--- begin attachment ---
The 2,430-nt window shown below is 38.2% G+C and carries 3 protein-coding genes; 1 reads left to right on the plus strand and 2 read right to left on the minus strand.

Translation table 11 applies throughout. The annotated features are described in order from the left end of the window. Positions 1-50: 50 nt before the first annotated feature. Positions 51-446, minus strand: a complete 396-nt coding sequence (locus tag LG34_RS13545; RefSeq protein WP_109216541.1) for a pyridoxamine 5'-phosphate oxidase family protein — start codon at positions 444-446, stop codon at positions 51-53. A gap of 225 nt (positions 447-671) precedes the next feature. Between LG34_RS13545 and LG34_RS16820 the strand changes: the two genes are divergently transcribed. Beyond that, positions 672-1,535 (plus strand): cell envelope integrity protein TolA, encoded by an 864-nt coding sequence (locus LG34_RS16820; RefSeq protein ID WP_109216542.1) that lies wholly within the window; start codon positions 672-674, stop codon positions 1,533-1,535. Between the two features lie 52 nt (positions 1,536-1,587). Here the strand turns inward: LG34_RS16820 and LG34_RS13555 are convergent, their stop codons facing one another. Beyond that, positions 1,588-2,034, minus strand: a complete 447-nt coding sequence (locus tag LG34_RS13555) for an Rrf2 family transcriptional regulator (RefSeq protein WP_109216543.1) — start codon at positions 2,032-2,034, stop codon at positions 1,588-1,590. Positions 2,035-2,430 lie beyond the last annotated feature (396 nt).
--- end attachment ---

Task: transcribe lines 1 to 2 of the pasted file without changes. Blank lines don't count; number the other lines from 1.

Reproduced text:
The 2,430-nt window shown below is 38.2% G+C and carries 3 protein-coding genes; 1 reads left to right on the plus strand and 2 read right to left on the minus strand.

Translation table 11 applies throughout. The annotated features are described in order from the left end of the window. Positions 1-50: 50 nt before the first annotated feature. Positions 51-446, minus strand: a complete 396-nt coding sequence (locus tag LG34_RS13545; RefSeq protein WP_109216541.1) for a pyridoxamine 5'-phosphate oxidase family protein — start codon at positions 444-446, stop codon at positions 51-53. A gap of 225 nt (positions 447-671) precedes the next feature. Between LG34_RS13545 and LG34_RS16820 the strand changes: the two genes are divergently transcribed. Beyond that, positions 672-1,535 (plus strand): cell envelope integrity protein TolA, encoded by an 864-nt coding sequence (locus LG34_RS16820; RefSeq protein ID WP_109216542.1) that lies wholly within the window; start codon positions 672-674, stop codon positions 1,533-1,535. Between the two features lie 52 nt (positions 1,536-1,587). Here the strand turns inward: LG34_RS16820 and LG34_RS13555 are convergent, their stop codons facing one another. Beyond that, positions 1,588-2,034, minus strand: a complete 447-nt coding sequence (locus tag LG34_RS13555) for an Rrf2 family transcriptional regulator (RefSeq protein WP_109216543.1) — start codon at positions 2,032-2,034, stop codon at positions 1,588-1,590. Positions 2,035-2,430 lie beyond the last annotated feature (396 nt).